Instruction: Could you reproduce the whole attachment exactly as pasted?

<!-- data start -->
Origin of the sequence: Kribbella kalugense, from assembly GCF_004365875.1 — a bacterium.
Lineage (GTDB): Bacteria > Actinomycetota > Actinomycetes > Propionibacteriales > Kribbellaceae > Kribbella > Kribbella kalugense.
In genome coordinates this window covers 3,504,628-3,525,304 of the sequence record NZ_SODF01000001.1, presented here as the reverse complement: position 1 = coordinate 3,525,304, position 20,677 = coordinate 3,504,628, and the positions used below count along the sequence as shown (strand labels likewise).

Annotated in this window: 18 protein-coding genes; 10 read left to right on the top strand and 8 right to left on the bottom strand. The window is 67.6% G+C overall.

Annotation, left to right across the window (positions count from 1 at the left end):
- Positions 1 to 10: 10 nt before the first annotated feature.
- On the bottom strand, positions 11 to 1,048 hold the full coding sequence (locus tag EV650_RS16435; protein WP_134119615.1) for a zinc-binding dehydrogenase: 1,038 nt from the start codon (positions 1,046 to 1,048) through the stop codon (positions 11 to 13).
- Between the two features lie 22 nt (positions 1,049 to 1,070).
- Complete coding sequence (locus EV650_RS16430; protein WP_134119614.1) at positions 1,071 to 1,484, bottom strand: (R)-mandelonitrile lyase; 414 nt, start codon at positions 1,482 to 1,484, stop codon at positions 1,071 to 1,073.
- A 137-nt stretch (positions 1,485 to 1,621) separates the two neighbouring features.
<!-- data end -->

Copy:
Origin of the sequence: Kribbella kalugense, from assembly GCF_004365875.1 — a bacterium.
Lineage (GTDB): Bacteria > Actinomycetota > Actinomycetes > Propionibacteriales > Kribbellaceae > Kribbella > Kribbella kalugense.
In genome coordinates this window covers 3,504,628-3,525,304 of the sequence record NZ_SODF01000001.1, presented here as the reverse complement: position 1 = coordinate 3,525,304, position 20,677 = coordinate 3,504,628, and the positions used below count along the sequence as shown (strand labels likewise).

Annotated in this window: 18 protein-coding genes; 10 read left to right on the top strand and 8 right to left on the bottom strand. The window is 67.6% G+C overall.

Annotation, left to right across the window (positions count from 1 at the left end):
- Positions 1 to 10: 10 nt before the first annotated feature.
- On the bottom strand, positions 11 to 1,048 hold the full coding sequence (locus tag EV650_RS16435; protein WP_134119615.1) for a zinc-binding dehydrogenase: 1,038 nt from the start codon (positions 1,046 to 1,048) through the stop codon (positions 11 to 13).
- Between the two features lie 22 nt (positions 1,049 to 1,070).
- Complete coding sequence (locus EV650_RS16430; protein WP_134119614.1) at positions 1,071 to 1,484, bottom strand: (R)-mandelonitrile lyase; 414 nt, start codon at positions 1,482 to 1,484, stop codon at positions 1,071 to 1,073.
- A 137-nt stretch (positions 1,485 to 1,621) separates the two neighbouring features.